PLCs (Programmable Logic Controllers) are the brains of your operation. When the PLC is not functioning properly, lines shut down, plants shutdown, even city bridges and water stations could cease to operate. Thousands to millions could be lost by one little PLC in an electrical panel that you never even knew existed. But most importantly, damage to machine and personnel could result from improper maintenance management of your company’s PLCs.
In the BIN95 PLC training seminar, valuable real world troubleshooting advice is explained. Like ... "Just as a doctor asks the patient questions to figure out what is wrong, a maintenance technician asks the PLC questions to troubleshoot the machine. The maintenance technician uses a laptop computer to see what conditions have to be met in order for the PLC to cause an action to occur (like turn a motor on). In a reliable maintenance management environment, the maintenance technician will be using the PLC as a troubleshooting tool to reduce downtime."
How many PLCs is your bottom line depending on?
BIN95 surveys over the years showed the participants reported they thought they had 3-6 PLCs in their facility. Granted most participants where managers and didn`t open electrical panels that much, but many of the participants are from fortune 500 companies having hundreds of employees. The odds are most of them have 12-30 PLCs in their facilities. Currently the average reported in our surveys has increased to 10-15, so the good news is the industry as a whole is becoming more PLC aware.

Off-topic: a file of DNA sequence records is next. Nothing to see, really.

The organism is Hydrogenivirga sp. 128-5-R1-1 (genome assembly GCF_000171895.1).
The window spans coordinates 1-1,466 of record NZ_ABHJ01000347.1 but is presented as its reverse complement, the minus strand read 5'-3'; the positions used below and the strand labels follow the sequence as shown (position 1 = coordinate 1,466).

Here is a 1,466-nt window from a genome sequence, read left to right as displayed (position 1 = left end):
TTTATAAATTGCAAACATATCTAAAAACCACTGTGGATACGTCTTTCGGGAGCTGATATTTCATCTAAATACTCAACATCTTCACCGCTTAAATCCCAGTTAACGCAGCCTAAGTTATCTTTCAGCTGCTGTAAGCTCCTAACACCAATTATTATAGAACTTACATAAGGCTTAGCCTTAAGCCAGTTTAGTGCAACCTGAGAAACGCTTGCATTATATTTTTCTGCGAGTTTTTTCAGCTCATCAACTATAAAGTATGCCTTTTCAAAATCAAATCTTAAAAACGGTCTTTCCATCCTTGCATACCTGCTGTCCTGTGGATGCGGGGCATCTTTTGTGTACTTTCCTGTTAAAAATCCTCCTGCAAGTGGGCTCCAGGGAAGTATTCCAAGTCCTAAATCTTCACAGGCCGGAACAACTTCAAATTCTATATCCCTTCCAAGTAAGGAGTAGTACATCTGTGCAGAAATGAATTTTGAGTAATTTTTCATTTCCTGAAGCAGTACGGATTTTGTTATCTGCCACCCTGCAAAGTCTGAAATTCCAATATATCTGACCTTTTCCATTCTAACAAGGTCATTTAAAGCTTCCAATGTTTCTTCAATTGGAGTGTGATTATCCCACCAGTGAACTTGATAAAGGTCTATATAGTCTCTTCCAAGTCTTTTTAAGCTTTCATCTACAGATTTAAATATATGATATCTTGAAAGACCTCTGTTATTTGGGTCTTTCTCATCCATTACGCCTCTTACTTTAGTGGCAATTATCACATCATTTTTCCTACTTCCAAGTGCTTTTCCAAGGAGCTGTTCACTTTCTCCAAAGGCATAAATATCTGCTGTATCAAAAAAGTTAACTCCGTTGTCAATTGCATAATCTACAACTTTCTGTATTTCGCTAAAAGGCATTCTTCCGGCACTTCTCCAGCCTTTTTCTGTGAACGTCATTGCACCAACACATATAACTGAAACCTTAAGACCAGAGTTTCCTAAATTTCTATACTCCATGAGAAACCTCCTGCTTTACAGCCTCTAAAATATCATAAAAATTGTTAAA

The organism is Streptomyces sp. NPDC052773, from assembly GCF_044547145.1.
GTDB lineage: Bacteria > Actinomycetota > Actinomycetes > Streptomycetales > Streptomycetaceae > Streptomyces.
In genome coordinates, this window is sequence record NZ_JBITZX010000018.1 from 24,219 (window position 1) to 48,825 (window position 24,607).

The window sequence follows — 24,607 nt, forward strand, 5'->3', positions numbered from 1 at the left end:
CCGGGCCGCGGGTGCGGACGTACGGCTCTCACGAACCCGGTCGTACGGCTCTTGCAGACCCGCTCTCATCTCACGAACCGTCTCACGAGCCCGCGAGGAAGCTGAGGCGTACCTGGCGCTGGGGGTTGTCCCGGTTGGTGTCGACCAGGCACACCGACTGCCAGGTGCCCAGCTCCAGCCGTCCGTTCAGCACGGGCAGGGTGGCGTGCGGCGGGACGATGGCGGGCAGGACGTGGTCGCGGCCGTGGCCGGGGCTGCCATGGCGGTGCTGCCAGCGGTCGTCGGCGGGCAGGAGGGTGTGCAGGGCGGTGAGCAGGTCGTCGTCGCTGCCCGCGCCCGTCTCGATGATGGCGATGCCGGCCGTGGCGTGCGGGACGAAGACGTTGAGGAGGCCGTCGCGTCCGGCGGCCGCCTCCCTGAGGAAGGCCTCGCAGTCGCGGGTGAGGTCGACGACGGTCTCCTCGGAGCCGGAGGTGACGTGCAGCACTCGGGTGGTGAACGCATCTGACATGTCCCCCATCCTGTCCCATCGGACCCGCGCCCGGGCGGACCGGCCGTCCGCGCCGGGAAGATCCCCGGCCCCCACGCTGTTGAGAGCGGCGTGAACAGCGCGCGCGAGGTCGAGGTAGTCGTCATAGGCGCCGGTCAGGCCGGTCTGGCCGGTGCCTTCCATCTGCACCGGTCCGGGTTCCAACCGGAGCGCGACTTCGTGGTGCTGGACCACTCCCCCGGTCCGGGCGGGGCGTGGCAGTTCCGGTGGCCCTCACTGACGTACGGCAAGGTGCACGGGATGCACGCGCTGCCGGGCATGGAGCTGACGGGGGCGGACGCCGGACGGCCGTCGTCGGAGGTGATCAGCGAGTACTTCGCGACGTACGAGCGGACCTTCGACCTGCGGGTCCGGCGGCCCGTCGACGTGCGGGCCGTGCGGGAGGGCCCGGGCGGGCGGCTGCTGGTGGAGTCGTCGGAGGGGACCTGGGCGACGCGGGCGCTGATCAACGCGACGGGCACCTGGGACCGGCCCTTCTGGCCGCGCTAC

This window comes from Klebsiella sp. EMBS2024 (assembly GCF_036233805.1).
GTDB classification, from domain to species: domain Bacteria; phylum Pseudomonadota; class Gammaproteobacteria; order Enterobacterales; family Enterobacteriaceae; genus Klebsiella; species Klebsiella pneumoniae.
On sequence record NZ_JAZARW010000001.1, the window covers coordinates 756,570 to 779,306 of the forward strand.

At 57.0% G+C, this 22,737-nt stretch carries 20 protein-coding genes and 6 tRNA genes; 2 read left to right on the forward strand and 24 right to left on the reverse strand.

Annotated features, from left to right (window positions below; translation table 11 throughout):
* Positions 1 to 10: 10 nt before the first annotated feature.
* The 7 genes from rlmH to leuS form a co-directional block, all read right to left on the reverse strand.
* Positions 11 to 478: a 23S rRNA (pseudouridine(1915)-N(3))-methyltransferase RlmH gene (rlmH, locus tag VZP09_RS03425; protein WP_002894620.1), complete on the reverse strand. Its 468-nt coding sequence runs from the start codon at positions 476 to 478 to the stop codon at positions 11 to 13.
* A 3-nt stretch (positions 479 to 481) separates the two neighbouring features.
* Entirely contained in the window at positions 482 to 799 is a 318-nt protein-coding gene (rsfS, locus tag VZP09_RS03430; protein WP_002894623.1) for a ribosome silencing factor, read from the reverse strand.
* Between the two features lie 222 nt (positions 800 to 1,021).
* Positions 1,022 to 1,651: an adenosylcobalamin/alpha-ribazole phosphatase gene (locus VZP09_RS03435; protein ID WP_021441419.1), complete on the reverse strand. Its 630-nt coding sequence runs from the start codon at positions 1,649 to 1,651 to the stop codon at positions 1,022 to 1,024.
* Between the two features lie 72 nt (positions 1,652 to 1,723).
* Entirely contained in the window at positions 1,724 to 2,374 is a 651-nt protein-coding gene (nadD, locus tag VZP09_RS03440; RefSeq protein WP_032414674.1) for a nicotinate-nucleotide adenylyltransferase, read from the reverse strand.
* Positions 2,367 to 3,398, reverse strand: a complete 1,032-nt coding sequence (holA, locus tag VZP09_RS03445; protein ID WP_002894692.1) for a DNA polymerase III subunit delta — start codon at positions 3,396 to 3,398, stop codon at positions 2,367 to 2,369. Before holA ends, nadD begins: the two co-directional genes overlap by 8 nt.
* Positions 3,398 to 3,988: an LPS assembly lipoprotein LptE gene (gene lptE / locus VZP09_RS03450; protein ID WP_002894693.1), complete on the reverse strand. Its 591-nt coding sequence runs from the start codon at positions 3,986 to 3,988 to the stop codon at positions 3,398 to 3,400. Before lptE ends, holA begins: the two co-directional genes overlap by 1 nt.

It is common to only learn about a PLC once the machine is down and the clock is ticking at a thousand dollars an hour, or more. Unfortunately, it is also common that after the fire is out, it`s on to the next fire, without fully learning what can be done to avoid these costly downtimes in the future, and in other similar machines in a company or corporation.
- Do you have an up to date list of all PLC model types, part availability, program copies and details for your company?
The first step to take, is to perform a PLC audit. Open every electrical panel, and write down the PLC brand, model, and other pertinent information. Then go the next two steps. Analyze the audit information and risk, then act on that analysis. To help you out, PLC training seminar attendees get a PLC audit spread sheet. It is just a fraction of extra valuable information and tools attendees receive on a thumb drive (over 1.5 gig of extra learning material too.)
In addition to the above, attendees also receive the PLC training certificate course software and the PAC (Process Automation Controller - RSLogix5000) training certificate course software.
So attendees of the BIN95 hands-on PLC training seminar are expected to return to their companies and continue their learning, perform a PLC audit, and start implementing the automation control management techniques taught in class.
Posted by: Don Fitchett, President, Business Industrial Network, United States (02-Apr-2019)